How Much Does a Kayak Weigh? (And Why You Should Care)

by | Last updated Jun 29, 2024

How Much Does a Kayak Weigh

Imagine the freedom: the water stretches before you, inviting you to explore.

You’ve chosen your kayak, but before setting off, you need to know how much your vessel weighs.

This isn’t just about curiosity; kayak weight surprisingly influences your time on the water. Let’s uncover precisely why.


A kayak’s weight varies based on its material, size, and design.

  • Plastic kayaks are heavier (40-70 lbs),
  • While composite kayaks are lighter (30-50 lbs).
  • Inflatable kayaks are the most lightweight (20-35 lbs).
  • Solo kayaks generally weigh 35-60 lbs, and tandem kayaks can be over 75 lbs.

Kayak Weights: The Factors at Play

It may not seem important but when you try to move the kayak, you will soon realize how important the kayak weighs is. A lightweight kayak can be versatile and much easier to transport.

Carrying a kayak
A man carrying a kayak on sholders

The Type of Adventure You Seek: Kayak Design

  • Recreational kayaks: Prioritize stability and fun. They’re often shorter and wider and built from heavier but durable materials, making them great for lakes and calm waters.
  • Touring kayaks: Sleek and built for efficiency, these kayaks are about covering distances. Lighter materials like carbon fiber are common for better speed and less fatigue on long outings.
  • Fishing kayaks: Think of these as floating tackle boxes! They’re stable, with ample storage for gear. They tend to be the heaviest due to their features and wider platforms.
  • Whitewater kayaks: Made for tackling rapids and playing in currents, their weight can vary depending on the focus (strength vs. playfulness).
  • Inflatable kayaks: The lightweight champions! They pack down for superior portability and offer surprising performance, though weights can vary based on materials.
  • Tandem kayaks: Designed for two, tandem kayaks weigh significantly more than single-person kayaks. Consider this when transporting and handling them.

Material Matters: What’s Your Kayak Made Of?

  • Plastic (rotomolded): This budget-friendly workhorse is common in recreational kayaks. It offers durability but comes with extra weight.
  • Composite (Kevlar, carbon fiber, fiberglass): If speed is the goal, these materials deliver lightness and stiffness, but the price tag reflects that.
  • Inflatable (PVC/Nitrylon): These range from ultra-light for backpacking to heavier, more robust models that rival some hard-sided kayaks.

Size Does Play a Role: Length and Width

While the material is a huge factor, longer and wider kayaks usually weigh more, especially sea kayaks, which are generally above average in weight.

This is why short recreational and inflatable kayaks weigh lighter than a sleek but lengthy touring model. How will kayak length affect your experience, and is the added weight worth the extra length?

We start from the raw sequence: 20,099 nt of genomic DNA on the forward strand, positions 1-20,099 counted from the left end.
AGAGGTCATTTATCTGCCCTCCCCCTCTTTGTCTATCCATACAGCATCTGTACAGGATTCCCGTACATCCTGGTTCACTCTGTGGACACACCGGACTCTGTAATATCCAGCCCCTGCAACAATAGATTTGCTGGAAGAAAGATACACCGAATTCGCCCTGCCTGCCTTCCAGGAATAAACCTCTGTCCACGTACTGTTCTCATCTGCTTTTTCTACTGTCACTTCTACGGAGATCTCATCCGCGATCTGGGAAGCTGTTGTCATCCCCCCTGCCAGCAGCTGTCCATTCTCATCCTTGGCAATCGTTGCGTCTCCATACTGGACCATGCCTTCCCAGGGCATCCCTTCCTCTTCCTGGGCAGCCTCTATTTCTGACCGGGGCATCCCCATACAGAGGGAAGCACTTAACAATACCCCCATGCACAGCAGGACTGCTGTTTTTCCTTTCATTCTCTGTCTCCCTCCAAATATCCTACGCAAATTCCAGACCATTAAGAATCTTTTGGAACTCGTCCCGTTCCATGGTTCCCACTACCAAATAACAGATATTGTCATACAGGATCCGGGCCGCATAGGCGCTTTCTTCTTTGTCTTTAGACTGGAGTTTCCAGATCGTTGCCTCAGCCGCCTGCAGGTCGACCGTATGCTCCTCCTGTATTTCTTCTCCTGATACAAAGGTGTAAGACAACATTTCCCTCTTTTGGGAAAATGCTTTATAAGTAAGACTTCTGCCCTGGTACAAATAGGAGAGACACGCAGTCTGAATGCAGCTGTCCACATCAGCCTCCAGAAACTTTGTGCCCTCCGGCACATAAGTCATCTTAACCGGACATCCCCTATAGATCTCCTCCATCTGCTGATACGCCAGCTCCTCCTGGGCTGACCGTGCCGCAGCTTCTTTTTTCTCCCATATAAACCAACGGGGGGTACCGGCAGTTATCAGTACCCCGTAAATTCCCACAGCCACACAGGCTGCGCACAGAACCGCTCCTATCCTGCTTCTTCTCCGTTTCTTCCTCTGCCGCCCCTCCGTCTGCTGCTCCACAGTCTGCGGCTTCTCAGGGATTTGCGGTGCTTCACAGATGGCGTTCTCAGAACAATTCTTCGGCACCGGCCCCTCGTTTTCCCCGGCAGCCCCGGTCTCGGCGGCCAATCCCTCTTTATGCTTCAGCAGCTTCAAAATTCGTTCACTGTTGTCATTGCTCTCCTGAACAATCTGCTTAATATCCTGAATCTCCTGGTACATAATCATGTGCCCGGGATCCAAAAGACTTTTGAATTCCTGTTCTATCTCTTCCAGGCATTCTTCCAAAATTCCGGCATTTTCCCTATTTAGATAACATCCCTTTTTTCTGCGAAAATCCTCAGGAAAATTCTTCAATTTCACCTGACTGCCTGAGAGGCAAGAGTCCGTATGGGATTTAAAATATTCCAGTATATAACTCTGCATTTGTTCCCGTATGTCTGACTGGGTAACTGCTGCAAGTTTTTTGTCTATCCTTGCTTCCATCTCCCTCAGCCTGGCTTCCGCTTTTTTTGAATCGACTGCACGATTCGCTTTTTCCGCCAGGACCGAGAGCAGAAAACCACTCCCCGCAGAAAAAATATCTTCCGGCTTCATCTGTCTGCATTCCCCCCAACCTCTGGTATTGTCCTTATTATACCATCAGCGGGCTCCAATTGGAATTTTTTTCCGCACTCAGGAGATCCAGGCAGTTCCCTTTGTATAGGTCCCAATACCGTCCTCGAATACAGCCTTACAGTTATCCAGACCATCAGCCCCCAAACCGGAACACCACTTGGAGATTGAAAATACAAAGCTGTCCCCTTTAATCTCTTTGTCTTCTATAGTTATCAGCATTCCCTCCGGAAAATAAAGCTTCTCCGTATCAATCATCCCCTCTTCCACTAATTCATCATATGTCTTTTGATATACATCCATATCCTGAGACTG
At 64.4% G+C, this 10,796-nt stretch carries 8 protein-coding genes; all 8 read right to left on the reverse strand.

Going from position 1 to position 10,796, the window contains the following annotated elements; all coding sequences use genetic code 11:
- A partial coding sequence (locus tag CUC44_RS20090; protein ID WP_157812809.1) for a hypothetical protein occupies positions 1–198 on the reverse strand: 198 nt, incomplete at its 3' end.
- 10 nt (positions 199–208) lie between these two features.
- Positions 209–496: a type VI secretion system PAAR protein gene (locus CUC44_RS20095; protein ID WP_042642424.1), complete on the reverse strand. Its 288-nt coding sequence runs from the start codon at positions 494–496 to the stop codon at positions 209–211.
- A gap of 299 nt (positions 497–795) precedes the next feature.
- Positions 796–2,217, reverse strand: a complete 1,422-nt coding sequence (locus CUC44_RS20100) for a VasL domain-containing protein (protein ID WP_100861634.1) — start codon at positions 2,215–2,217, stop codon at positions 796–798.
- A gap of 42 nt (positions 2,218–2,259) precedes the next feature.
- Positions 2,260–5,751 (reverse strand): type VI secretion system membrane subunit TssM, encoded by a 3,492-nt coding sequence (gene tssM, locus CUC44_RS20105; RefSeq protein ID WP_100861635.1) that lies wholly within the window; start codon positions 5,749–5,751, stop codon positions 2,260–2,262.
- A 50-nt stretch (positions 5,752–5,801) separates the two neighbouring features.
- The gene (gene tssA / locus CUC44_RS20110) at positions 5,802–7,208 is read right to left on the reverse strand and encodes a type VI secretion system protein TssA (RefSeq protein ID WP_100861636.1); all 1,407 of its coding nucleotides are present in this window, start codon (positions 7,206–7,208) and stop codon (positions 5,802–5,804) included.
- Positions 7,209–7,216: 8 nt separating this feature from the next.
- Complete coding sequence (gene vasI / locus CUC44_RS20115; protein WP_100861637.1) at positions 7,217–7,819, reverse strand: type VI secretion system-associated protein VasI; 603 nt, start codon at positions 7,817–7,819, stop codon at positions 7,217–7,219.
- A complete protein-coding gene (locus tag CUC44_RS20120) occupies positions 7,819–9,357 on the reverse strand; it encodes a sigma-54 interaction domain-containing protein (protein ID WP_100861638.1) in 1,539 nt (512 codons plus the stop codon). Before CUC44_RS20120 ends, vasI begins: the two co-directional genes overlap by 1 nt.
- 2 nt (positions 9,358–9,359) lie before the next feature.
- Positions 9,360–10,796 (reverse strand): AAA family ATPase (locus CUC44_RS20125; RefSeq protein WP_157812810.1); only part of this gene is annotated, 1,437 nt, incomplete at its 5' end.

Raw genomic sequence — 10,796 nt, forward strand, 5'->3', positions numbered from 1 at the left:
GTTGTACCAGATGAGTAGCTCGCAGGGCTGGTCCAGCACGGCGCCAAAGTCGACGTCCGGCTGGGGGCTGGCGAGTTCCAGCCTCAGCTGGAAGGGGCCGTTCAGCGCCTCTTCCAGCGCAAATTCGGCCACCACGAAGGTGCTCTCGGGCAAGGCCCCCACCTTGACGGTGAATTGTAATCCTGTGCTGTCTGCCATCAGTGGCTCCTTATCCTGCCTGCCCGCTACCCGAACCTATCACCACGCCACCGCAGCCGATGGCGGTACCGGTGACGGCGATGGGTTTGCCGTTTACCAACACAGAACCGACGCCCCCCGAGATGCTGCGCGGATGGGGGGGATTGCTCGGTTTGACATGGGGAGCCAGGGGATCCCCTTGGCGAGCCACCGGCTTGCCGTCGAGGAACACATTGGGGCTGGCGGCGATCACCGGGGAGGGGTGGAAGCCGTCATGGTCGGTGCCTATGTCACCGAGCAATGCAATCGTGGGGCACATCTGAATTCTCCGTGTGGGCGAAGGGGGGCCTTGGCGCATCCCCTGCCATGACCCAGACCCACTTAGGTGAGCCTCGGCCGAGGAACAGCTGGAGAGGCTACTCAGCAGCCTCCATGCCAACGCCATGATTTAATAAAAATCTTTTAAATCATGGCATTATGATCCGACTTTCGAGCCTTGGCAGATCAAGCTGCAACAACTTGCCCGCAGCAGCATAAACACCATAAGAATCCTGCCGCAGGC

Accessories and Features

Don’t Forget the Extras…

Seats, pedals, fishing rod holders, and storage compartments add pounds.

Those add-ons might be essential for your activity (think fishing kayak weight vs. just the kayak itself), but keep their weight in mind, especially in larger kayaks.

Putting Kayak Weight into Perspective

Breathtaking kayaking experience
Breathtaking kayaking experience

So, what does a kayak weigh? Here’s a general idea by type, but remember, material and features play a big role:

  • Recreational kayaks: 35-55 lbs (though some can go beyond!)
  • Touring kayaks: 25-55 lbs
  • Fishing kayaks: 40-120 lbs+ (due to gear and size)
  • Whitewater kayaks: 25-50 lbs (depending on style)
  • Inflatable kayaks: 15-40 lbs (huge range based on design)
  • tandem kayaks: 60-100+ lbs (the average tandem kayak is heavier than you might initially think!)

Why Does Kayak Weight Matter?

  • Transport: Are you loading it solo onto your car? Lifting it overhead? Weight matters for safety and practicality. Consider how you’ll most often transport your kayak, and what weight feels manageable by yourself or with help.
  • Portaging: Need to carry your kayak over land? A lighter kayak makes those portages between lakes or around river obstacles far less grueling.
  • On-water performance: Heavier kayaks can be slower to accelerate, and if maneuverability is key (think whitewater!), weight impacts responsiveness. Kayak weight will affect your experience on the water.
  • Storage: At home, are you easily wall-mounting it, or is every trip to the water a workout before you even launch? Storage solutions can help, but factor in the weight of a kayak when considering where it will live when not in use.
Carrying an inflatable kayak
Carrying an inflatable kayak

Where Weight May Matter Less:

  • You always have help with loading and carrying.
  • Super short trips where speed isn’t the goal.
  • You’ve got a garage or ample storage space.